To recap… so much can change, in a moment, by what we choose to express or suppress.

Done right, effective communication creates the perfect momentum to align a company’s vision, renew the commitment of its human capital and enhance its inspiration to serve clients, deliver maximum value and achieve its brand’s unique mission.

To learn more about my corporate training services and to book a free consultation, please visit: www.leonidasalexandrou.com/services/evolution/

When did the big boss in the big office with the big cigar at the top of the corporate organisational pyramid start to go out of style?

One answer is: probably since the rise of the internet and the early 2000s.

The online world made easy access to information a new source of empowerment for the global workforce and… given that this was also the time that the Millennials (also called ‘Gen Y’ – born roughly between 1981-95) were hitting the job market… it signalled a slow erosion of the traditional, top-down vertical, command and control organisational structures.

Of course, in large-scale, legacy businesses, pyramidal structures are still in use and will take time to evolve into a more decentralised form.

But with the numbers of Millennials now having surpassed those of the Boomers (1946-64) and Gen X (1965-80), it’s clear that this younger generation’s preference for horizontal structures should be taken seriously.

What are the reasons for such a preference? Several, as it turns out.

Gen Y is by now famous for:

  • their collaborative, teamwork-loving ways,
  • their lack of familiarity (and reluctance to accept) traditional rank and age-based authority (their parents and teachers were their friends and mentors),
  • their desire to have personal impact in implementing a company’s mission and
  • their need for individual self-development and feedback throughout their time with an organisation

These characteristics make them feel far more at home working for organisations that have flatter organisational structures. Which is why start-ups have been so appealing to the entrepreneurial, innovation-driven Millennials. And, given their limited size, the flat organisational structure, with everyone taking multiple roles, is a natural fit for a start-up.

For larger, established companies, with more traditional work cultures that are based on a silo approach, horizontal structures can be seen as disruptive and unappealing, raising the threat of a lack of clarity, loss of control and role confusion across their personnel.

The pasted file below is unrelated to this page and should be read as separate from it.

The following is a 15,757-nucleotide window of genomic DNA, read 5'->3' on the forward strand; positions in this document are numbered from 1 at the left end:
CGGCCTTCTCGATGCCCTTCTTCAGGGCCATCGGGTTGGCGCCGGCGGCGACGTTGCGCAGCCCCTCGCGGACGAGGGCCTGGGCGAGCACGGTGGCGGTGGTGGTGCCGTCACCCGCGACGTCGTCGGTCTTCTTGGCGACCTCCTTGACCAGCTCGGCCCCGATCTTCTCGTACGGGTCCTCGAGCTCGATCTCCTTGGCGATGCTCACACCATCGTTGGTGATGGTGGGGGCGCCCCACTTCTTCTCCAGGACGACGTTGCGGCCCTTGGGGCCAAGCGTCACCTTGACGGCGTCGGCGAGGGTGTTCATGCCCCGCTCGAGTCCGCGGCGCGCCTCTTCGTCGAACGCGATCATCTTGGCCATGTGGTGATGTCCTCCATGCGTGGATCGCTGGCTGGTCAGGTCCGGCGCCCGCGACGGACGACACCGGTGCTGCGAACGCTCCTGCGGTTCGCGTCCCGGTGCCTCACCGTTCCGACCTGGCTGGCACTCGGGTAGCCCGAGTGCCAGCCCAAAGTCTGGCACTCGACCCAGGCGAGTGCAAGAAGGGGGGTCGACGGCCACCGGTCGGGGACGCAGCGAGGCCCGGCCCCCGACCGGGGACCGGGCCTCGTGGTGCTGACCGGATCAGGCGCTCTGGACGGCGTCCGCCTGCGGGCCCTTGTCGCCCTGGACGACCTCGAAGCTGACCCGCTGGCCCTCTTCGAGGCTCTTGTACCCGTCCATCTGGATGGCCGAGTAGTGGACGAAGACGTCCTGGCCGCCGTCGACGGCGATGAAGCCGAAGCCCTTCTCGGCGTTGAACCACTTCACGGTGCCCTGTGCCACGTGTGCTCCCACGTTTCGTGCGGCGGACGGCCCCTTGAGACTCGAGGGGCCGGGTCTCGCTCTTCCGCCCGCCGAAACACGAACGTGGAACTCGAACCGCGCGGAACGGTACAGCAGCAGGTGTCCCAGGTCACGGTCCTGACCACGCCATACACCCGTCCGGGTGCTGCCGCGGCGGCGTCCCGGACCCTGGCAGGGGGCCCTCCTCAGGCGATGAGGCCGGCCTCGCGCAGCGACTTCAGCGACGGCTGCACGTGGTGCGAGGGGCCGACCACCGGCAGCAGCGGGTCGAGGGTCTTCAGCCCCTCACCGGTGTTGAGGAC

Yet one of the reasons organisations have such a problem retaining Millennials is their vertical organisational structures leave little room for Gen Y’s need for:

  • collaborations that are unlimited by seniority and rank divides,
  • opportunities for personal growth and development, and
  • to have a wider impact and say on the company’s performance

In contrast to older generations in the workforce, accustomed to ‘paying their dues’ and ‘working their way up the ladder’… Millennials are much more comfortable thinking of work as a ‘lattice’ of opportunities in every direction to contribute and perform.

To them, it only makes sense – after all, flatter structures allow for quick and more democratic decision-making, as well as greater employee ‘ownership’ of the company’s mission. And as the traditional workplace continues to be disrupted, trends point to such decentralised and more mobile organisational structures becoming the norm.

This may be uncomfortable and threatening to consider for more traditionally-organised organisations and their leaderships.

But with Millennials’ prime work years still ahead of them, it can only be a good thing that their native preferences will help evolve companies to flatter, more adaptable structures, able to survive and thrive in the fast-moving era of the Fourth Industrial Revolution.

To learn more about my corporate training services and to book a free consultation, please visit: www.leonidasalexandrou.com/services/evolution/

You’ve got the job. You’ve arrived at your new workplace. You’ve toured the coffees and teas in the kitchen. You’ve shaken hands with your colleagues.

Fast forward a few months, or perhaps even a year or so… and there are question marks in your head.

Question marks concerning YOUR performance.

You’re doing what the job description asked for in the original posting. You’ve got the relevant academic background. You’re at your desk on time and deliver on your deadlines…

And yet, you get the distinct feeling that you’re still… not quite living up to expectations…

Which also means you’re probably not getting the kind of professional attention to be entrusted with greater responsibility, promotion and professional advancement.

Sound familiar?

Actually, it’s only TOO familiar, given the stories I hear from the young professionals I mentor. And yet they can’t seem to figure out what they’re doing wrong.

My feedback for them is that it’s often what they’re not doing that might be holding them back.